the relative disposition of the parts of something.
the position of the limbs or the carriage of the body as a whole: poor posture; a sitting posture.
an affected or unnatural attitude: He struck a comic posture.
a mental or spiritual attitude: His ideas reveal a defensive posture.
one's image or policy as perceived by the public, other nations, etc.: The company wants to develop a more aggressive marketing posture.
position, condition, or state, as of affairs.
verb (used with object), postured, posturing.
to place in a particular posture or attitude.
to position, especially strategically: to posture troops along a border.
to develop a policy or stance for (oneself, a company, government, etc.): The White House postured itself for dealing with the fuel crisis.
to adopt an attitude or take an official position on (a matter): The company postured that the court's ruling could be interpreted as being in its favor.
verb (used without object), postured, posturing.
to assume a particular posture.
to assume affected or unnatural postures, as by bending or contorting the body.
to act in an affected or artificial manner, as to create a certain impression.

1595–1605; < French < Italian postura < Latin positūra. See posit, -ure

postural, adjective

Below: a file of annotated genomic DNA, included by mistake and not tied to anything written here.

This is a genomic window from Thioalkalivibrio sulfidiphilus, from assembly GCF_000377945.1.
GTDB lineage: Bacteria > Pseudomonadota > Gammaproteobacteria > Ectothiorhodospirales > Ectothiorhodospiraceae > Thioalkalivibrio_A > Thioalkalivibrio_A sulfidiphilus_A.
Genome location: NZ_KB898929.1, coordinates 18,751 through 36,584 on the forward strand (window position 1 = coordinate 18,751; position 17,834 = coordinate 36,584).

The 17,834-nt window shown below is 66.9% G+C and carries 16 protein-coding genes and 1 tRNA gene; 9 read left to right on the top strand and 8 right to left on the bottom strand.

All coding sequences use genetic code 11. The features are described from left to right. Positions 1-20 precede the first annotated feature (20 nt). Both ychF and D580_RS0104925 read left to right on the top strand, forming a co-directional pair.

posturer, noun

2. See position. Unabridged
Based on the Random House Dictionary, © Random House, Inc. 2014.
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World English Dictionary
posture (ˈpɒstʃə)
1.  a position or attitude of the limbs or body
2.  a characteristic manner of bearing the body; carriage: to have good posture
3.  the disposition of the parts of a visible object
4.  a mental attitude or frame of mind
5.  a state, situation, or condition
6.  a false or affected attitude; pose
7.  to assume or cause to assume a bodily position or attitude
8.  (intr) to assume an affected or unnatural bodily or mental posture; pose
[C17: via French from Italian postura, from Latin positūra, from pōnere to place]

Collins English Dictionary - Complete & Unabridged 10th Edition
2009 © William Collins Sons & Co. Ltd. 1979, 1986 © HarperCollins
Publishers 1998, 2000, 2003, 2005, 2006, 2007, 2009
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Word Origin & History

1605, from Fr. posture (16c.), from It. postura "position, posture," from L. positura "position, station," from postulus, pp. of ponere "put, place" (see position). The verb, in the fig. sense of "to take up an artificial mental position" is attested from 1877. Posturpedic
trademark name (Sealy, Inc., Chicago) for a brand of mattress, filed in 1951.
Online Etymology Dictionary, © 2010 Douglas Harper
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American Heritage
Medical Dictionary

postural pos·tur·al (pŏs'chər-əl)
Relating to or involving posture.

posture pos·ture (pŏs'chər)

  1. A position of the body or of body parts.

  2. A characteristic or prescribed way of bearing one's body; carriage.

The American Heritage® Stedman's Medical Dictionary
Copyright © 2002, 2001, 1995 by Houghton Mifflin Company. Published by Houghton Mifflin Company.
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Example sentences for postural
These changes might be visceral, postural, or facially expressive.
The postural tachycardia syndrome a brief review of etiology, diagnosis and treatment.
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